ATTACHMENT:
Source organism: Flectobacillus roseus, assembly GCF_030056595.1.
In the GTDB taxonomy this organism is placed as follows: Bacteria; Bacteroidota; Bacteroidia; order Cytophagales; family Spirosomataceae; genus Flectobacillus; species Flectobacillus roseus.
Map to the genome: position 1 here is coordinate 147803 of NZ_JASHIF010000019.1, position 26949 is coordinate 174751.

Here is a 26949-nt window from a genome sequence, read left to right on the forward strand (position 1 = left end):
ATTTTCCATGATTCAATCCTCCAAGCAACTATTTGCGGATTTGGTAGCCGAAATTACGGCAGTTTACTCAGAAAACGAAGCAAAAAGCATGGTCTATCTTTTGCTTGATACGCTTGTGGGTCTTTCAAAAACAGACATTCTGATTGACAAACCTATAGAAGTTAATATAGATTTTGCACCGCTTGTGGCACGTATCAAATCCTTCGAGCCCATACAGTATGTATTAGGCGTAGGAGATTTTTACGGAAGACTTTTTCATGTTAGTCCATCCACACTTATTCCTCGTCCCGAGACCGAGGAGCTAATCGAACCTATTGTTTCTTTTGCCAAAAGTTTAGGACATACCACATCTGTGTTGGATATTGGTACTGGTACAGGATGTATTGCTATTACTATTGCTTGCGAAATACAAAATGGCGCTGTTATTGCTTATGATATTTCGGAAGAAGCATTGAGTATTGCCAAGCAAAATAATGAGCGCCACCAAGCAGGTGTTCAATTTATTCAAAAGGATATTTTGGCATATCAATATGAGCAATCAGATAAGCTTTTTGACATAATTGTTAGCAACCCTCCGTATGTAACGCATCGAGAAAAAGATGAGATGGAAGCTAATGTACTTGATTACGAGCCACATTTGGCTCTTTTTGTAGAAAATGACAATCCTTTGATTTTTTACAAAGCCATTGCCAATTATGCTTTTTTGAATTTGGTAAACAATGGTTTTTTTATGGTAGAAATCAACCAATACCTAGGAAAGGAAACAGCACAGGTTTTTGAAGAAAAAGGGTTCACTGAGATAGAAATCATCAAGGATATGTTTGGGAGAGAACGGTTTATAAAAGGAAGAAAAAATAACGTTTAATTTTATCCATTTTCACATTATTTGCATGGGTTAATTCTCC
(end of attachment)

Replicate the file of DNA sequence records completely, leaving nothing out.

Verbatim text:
Source organism: Flectobacillus roseus, assembly GCF_030056595.1.
In the GTDB taxonomy this organism is placed as follows: Bacteria; Bacteroidota; Bacteroidia; order Cytophagales; family Spirosomataceae; genus Flectobacillus; species Flectobacillus roseus.
Map to the genome: position 1 here is coordinate 147803 of NZ_JASHIF010000019.1, position 26949 is coordinate 174751.

Here is a 26949-nt window from a genome sequence, read left to right on the forward strand (position 1 = left end):
ATTTTCCATGATTCAATCCTCCAAGCAACTATTTGCGGATTTGGTAGCCGAAATTACGGCAGTTTACTCAGAAAACGAAGCAAAAAGCATGGTCTATCTTTTGCTTGATACGCTTGTGGGTCTTTCAAAAACAGACATTCTGATTGACAAACCTATAGAAGTTAATATAGATTTTGCACCGCTTGTGGCACGTATCAAATCCTTCGAGCCCATACAGTATGTATTAGGCGTAGGAGATTTTTACGGAAGACTTTTTCATGTTAGTCCATCCACACTTATTCCTCGTCCCGAGACCGAGGAGCTAATCGAACCTATTGTTTCTTTTGCCAAAAGTTTAGGACATACCACATCTGTGTTGGATATTGGTACTGGTACAGGATGTATTGCTATTACTATTGCTTGCGAAATACAAAATGGCGCTGTTATTGCTTATGATATTTCGGAAGAAGCATTGAGTATTGCCAAGCAAAATAATGAGCGCCACCAAGCAGGTGTTCAATTTATTCAAAAGGATATTTTGGCATATCAATATGAGCAATCAGATAAGCTTTTTGACATAATTGTTAGCAACCCTCCGTATGTAACGCATCGAGAAAAAGATGAGATGGAAGCTAATGTACTTGATTACGAGCCACATTTGGCTCTTTTTGTAGAAAATGACAATCCTTTGATTTTTTACAAAGCCATTGCCAATTATGCTTTTTTGAATTTGGTAAACAATGGTTTTTTTATGGTAGAAATCAACCAATACCTAGGAAAGGAAACAGCACAGGTTTTTGAAGAAAAAGGGTTCACTGAGATAGAAATCATCAAGGATATGTTTGGGAGAGAACGGTTTATAAAAGGAAGAAAAAATAACGTTTAATTTTATCCATTTTCACATTATTTGCATGGGTTAATTCTCC